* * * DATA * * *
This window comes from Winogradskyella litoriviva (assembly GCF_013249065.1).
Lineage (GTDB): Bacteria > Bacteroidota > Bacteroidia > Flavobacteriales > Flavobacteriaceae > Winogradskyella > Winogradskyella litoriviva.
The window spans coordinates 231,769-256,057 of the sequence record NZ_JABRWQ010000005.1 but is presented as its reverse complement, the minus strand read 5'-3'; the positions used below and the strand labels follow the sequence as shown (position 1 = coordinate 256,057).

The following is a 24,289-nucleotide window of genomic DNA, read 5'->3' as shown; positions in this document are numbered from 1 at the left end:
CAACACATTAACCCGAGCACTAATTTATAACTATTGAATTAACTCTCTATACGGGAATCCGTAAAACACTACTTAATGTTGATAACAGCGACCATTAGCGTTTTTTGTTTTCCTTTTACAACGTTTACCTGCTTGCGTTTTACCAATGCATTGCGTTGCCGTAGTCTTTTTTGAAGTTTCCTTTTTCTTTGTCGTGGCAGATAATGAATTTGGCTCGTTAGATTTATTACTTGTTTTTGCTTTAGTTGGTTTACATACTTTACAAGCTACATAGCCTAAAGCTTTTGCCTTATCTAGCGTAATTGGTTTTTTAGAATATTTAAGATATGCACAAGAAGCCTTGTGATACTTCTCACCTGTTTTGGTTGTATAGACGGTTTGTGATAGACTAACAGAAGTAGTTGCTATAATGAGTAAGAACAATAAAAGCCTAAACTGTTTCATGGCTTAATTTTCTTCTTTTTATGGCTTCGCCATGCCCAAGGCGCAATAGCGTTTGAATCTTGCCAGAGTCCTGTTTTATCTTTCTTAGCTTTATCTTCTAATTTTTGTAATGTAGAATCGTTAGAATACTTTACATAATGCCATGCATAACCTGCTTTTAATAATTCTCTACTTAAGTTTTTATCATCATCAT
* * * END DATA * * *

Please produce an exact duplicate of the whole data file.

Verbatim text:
This window comes from Winogradskyella litoriviva (assembly GCF_013249065.1).
Lineage (GTDB): Bacteria > Bacteroidota > Bacteroidia > Flavobacteriales > Flavobacteriaceae > Winogradskyella > Winogradskyella litoriviva.
The window spans coordinates 231,769-256,057 of the sequence record NZ_JABRWQ010000005.1 but is presented as its reverse complement, the minus strand read 5'-3'; the positions used below and the strand labels follow the sequence as shown (position 1 = coordinate 256,057).

The following is a 24,289-nucleotide window of genomic DNA, read 5'->3' as shown; positions in this document are numbered from 1 at the left end:
CAACACATTAACCCGAGCACTAATTTATAACTATTGAATTAACTCTCTATACGGGAATCCGTAAAACACTACTTAATGTTGATAACAGCGACCATTAGCGTTTTTTGTTTTCCTTTTACAACGTTTACCTGCTTGCGTTTTACCAATGCATTGCGTTGCCGTAGTCTTTTTTGAAGTTTCCTTTTTCTTTGTCGTGGCAGATAATGAATTTGGCTCGTTAGATTTATTACTTGTTTTTGCTTTAGTTGGTTTACATACTTTACAAGCTACATAGCCTAAAGCTTTTGCCTTATCTAGCGTAATTGGTTTTTTAGAATATTTAAGATATGCACAAGAAGCCTTGTGATACTTCTCACCTGTTTTGGTTGTATAGACGGTTTGTGATAGACTAACAGAAGTAGTTGCTATAATGAGTAAGAACAATAAAAGCCTAAACTGTTTCATGGCTTAATTTTCTTCTTTTTATGGCTTCGCCATGCCCAAGGCGCAATAGCGTTTGAATCTTGCCAGAGTCCTGTTTTATCTTTCTTAGCTTTATCTTCTAATTTTTGTAATGTAGAATCGTTAGAATACTTTACATAATGCCATGCATAACCTGCTTTTAATAATTCTCTACTTAAGTTTTTATCATCATCAT